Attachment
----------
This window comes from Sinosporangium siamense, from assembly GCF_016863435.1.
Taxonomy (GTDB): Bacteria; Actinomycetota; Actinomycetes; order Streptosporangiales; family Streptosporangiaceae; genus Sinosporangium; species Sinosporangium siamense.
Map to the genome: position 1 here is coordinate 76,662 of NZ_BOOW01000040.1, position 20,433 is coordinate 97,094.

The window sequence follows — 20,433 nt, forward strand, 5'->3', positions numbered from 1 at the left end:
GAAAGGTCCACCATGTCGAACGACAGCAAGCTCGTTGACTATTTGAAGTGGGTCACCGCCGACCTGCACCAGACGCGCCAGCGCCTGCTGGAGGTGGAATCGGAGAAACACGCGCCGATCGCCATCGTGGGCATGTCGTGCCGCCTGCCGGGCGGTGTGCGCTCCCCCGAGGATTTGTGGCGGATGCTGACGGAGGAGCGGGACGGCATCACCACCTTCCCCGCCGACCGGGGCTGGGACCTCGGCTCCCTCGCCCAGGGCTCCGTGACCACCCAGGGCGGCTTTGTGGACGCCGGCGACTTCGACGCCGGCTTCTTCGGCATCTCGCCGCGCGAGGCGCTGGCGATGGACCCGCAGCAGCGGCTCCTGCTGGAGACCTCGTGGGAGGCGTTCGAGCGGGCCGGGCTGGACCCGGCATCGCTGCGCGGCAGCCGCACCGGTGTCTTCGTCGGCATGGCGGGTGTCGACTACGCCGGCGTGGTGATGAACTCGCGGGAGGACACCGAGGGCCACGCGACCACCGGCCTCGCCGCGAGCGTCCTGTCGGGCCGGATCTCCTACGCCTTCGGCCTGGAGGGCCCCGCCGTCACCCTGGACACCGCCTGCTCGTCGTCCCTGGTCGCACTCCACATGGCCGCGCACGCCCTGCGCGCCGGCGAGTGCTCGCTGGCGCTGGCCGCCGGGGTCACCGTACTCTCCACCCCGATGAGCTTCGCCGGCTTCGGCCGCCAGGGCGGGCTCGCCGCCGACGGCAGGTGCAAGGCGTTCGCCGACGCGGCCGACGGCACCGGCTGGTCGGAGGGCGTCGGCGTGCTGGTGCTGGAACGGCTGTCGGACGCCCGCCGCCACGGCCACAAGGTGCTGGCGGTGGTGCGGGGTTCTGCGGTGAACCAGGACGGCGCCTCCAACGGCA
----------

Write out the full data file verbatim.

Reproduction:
This window comes from Sinosporangium siamense, from assembly GCF_016863435.1.
Taxonomy (GTDB): Bacteria; Actinomycetota; Actinomycetes; order Streptosporangiales; family Streptosporangiaceae; genus Sinosporangium; species Sinosporangium siamense.
Map to the genome: position 1 here is coordinate 76,662 of NZ_BOOW01000040.1, position 20,433 is coordinate 97,094.

The window sequence follows — 20,433 nt, forward strand, 5'->3', positions numbered from 1 at the left end:
GAAAGGTCCACCATGTCGAACGACAGCAAGCTCGTTGACTATTTGAAGTGGGTCACCGCCGACCTGCACCAGACGCGCCAGCGCCTGCTGGAGGTGGAATCGGAGAAACACGCGCCGATCGCCATCGTGGGCATGTCGTGCCGCCTGCCGGGCGGTGTGCGCTCCCCCGAGGATTTGTGGCGGATGCTGACGGAGGAGCGGGACGGCATCACCACCTTCCCCGCCGACCGGGGCTGGGACCTCGGCTCCCTCGCCCAGGGCTCCGTGACCACCCAGGGCGGCTTTGTGGACGCCGGCGACTTCGACGCCGGCTTCTTCGGCATCTCGCCGCGCGAGGCGCTGGCGATGGACCCGCAGCAGCGGCTCCTGCTGGAGACCTCGTGGGAGGCGTTCGAGCGGGCCGGGCTGGACCCGGCATCGCTGCGCGGCAGCCGCACCGGTGTCTTCGTCGGCATGGCGGGTGTCGACTACGCCGGCGTGGTGATGAACTCGCGGGAGGACACCGAGGGCCACGCGACCACCGGCCTCGCCGCGAGCGTCCTGTCGGGCCGGATCTCCTACGCCTTCGGCCTGGAGGGCCCCGCCGTCACCCTGGACACCGCCTGCTCGTCGTCCCTGGTCGCACTCCACATGGCCGCGCACGCCCTGCGCGCCGGCGAGTGCTCGCTGGCGCTGGCCGCCGGGGTCACCGTACTCTCCACCCCGATGAGCTTCGCCGGCTTCGGCCGCCAGGGCGGGCTCGCCGCCGACGGCAGGTGCAAGGCGTTCGCCGACGCGGCCGACGGCACCGGCTGGTCGGAGGGCGTCGGCGTGCTGGTGCTGGAACGGCTGTCGGACGCCCGCCGCCACGGCCACAAGGTGCTGGCGGTGGTGCGGGGTTCTGCGGTGAACCAGGACGGCGCCTCCAACGGCA